Our itinerary for the trip included flying into Seattle, spending the night and the next morning there, then moving on to Mt. Rainier, Mt. St. Helens, the Portland area, Crater Lake, and then returning up the Pacific Coast of Oregon. Since we were staying about three blocks from the Space Needle in Seattle, I had to get up early for some night shots of that. Here’s my favorite:

Those other-worldly pieces of metal framing the Needle are a nearby sculpture. This photo is what digital photographers would call a “High Dynamic Range” image – it’s made by blending one photo exposed for the sculpture with one exposed for the Space Needle. I made a number of photos from the top of the Space Needle on the return trip, but I’ll post those later.

The next morning before leaving for Mt. Rainier, we made a trip to Pike Place Market, where we stumbled across this delightful piece of calligraphy embedded in the asphalt near the main entrance:

I assume that the chop in the lower right corner is the name of the artist, but I can’t read it. If anyone knows what it says, please let me know so that I can credit the artist properly. I’d love to know who it is and see some other examples of his/her work.

Pike Place Market has something like 600 shops, and I’m not sure that counts all the fishmongers, flower merchants, produce stands and craftspeople who come and go. We were actually there before most of the retail shops opened, though, so we saw mostly the food and flowers. Here’s a brief taste:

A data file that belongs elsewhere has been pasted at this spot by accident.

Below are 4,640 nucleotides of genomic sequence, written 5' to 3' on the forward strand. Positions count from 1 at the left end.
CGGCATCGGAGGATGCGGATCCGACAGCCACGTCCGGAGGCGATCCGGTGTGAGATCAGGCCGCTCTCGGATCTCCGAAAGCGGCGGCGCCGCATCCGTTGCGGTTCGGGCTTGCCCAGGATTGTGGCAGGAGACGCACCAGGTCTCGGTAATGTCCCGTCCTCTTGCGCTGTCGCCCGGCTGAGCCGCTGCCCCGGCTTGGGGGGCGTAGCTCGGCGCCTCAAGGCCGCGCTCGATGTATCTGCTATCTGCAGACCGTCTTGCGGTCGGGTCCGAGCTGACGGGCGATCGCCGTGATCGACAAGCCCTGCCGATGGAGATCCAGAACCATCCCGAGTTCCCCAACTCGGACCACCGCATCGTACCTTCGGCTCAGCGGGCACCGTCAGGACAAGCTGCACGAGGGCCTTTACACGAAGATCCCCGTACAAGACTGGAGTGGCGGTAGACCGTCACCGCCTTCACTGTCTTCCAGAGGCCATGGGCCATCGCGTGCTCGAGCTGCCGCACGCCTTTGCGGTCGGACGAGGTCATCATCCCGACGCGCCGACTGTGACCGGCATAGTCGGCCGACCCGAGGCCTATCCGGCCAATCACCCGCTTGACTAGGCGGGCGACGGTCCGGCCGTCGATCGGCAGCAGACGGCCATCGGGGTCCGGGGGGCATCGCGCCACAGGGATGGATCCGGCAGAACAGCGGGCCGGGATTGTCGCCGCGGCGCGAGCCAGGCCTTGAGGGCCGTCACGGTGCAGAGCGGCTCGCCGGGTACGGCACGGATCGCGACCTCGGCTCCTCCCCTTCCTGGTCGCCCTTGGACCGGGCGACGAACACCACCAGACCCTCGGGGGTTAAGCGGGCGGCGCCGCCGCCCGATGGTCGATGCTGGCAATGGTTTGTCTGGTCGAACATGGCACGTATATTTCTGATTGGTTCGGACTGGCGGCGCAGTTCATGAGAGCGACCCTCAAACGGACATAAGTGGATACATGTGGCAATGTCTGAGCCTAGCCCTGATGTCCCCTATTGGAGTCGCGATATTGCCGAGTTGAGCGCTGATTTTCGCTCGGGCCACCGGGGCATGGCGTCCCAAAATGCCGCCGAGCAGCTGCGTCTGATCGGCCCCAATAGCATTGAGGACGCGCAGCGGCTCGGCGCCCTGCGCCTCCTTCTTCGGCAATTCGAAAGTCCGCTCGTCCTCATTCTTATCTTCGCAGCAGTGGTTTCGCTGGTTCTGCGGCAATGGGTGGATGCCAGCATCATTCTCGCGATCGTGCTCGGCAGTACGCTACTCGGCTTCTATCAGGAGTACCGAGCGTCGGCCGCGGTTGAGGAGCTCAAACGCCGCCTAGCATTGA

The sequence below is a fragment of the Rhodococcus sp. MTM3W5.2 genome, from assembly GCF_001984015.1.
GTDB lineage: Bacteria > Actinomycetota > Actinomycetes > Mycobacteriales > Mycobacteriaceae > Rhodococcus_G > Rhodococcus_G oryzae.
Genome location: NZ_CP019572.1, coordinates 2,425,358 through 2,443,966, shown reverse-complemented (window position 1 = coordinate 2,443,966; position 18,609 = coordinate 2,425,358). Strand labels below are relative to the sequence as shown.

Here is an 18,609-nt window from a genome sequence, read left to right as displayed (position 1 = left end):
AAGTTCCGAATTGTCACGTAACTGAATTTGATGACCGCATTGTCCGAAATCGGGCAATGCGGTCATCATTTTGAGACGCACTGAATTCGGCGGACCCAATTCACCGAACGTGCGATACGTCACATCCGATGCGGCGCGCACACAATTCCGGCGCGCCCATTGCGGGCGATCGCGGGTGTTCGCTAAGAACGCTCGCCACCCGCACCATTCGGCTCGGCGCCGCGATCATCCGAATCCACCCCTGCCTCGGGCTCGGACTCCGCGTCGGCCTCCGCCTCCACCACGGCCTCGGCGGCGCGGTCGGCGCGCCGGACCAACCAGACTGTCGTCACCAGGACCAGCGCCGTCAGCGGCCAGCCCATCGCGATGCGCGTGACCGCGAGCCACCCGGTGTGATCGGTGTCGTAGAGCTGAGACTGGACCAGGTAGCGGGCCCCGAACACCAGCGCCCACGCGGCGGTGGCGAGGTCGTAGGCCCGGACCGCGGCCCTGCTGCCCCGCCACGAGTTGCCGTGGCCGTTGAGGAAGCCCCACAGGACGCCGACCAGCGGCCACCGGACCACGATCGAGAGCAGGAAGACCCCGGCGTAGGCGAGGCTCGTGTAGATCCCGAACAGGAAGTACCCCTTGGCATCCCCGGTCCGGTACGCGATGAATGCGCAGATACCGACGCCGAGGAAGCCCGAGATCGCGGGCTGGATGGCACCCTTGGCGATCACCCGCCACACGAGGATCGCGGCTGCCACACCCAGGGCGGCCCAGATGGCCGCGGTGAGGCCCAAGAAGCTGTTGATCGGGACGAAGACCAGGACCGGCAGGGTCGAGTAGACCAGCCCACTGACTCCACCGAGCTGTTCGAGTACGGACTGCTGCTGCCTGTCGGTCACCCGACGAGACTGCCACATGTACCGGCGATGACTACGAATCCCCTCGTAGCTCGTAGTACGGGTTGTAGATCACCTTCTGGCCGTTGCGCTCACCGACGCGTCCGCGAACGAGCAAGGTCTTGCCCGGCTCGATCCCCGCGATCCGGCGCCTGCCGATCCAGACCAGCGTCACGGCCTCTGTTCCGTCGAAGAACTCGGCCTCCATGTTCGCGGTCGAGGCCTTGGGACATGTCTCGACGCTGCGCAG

We could easily have spent the day (or several days) there, but that was true of almost everywhere we visited during this trip. Next post: on to Mt. Rainier.

A larger collection of the photos from the trip will be available on my Flickr page.

On to something different

I’ve been writing mostly on calligraphic topics for awhile now, but yesterday we returned from a 10-day trip to the Pacific Northwest (Washington and Oregon, that is), and I have tons of photos I’m dying to share with someone, so the next few posts will be a mini-travelogue. A larger collection of photos will be available for viewing on my Flickr page. As usual, if you see something you’d like to own, just drop me a line using the email link on my contacts page.

Since we’re shifting gears from lettering and calligraphy, here’s a transitional photo. This pile of seaweed with the seagull feather looked very calligraphic to me when I found it on Harris beach in southwestern Oregon:

I was amazed by the Oregon beaches – very different from anything I’ve experienced on the east coast of the US, and especially different from the Outer Banks of North Carolina, which is where 90% of my beach-going experience has taken place. Oregon is somewhat like the area around Bar Harbor, Maine and Arcadia National Park – lots of rocky beach, tidal pools, and mountains that drop right into the ocean. We were on a madcap tour, trying to cover too much ground in 10 days, but I could easily have picked one beach in Oregon and spent most of our time there. My favorites were Harris, Bandon, and Ecola/ Cannon, and even though I was doing a lot of “run and gun” photography, I came home with at least a few images from each spot that pleased me enough to share. Over the next week or two, I’ll highlight a few of my favorites.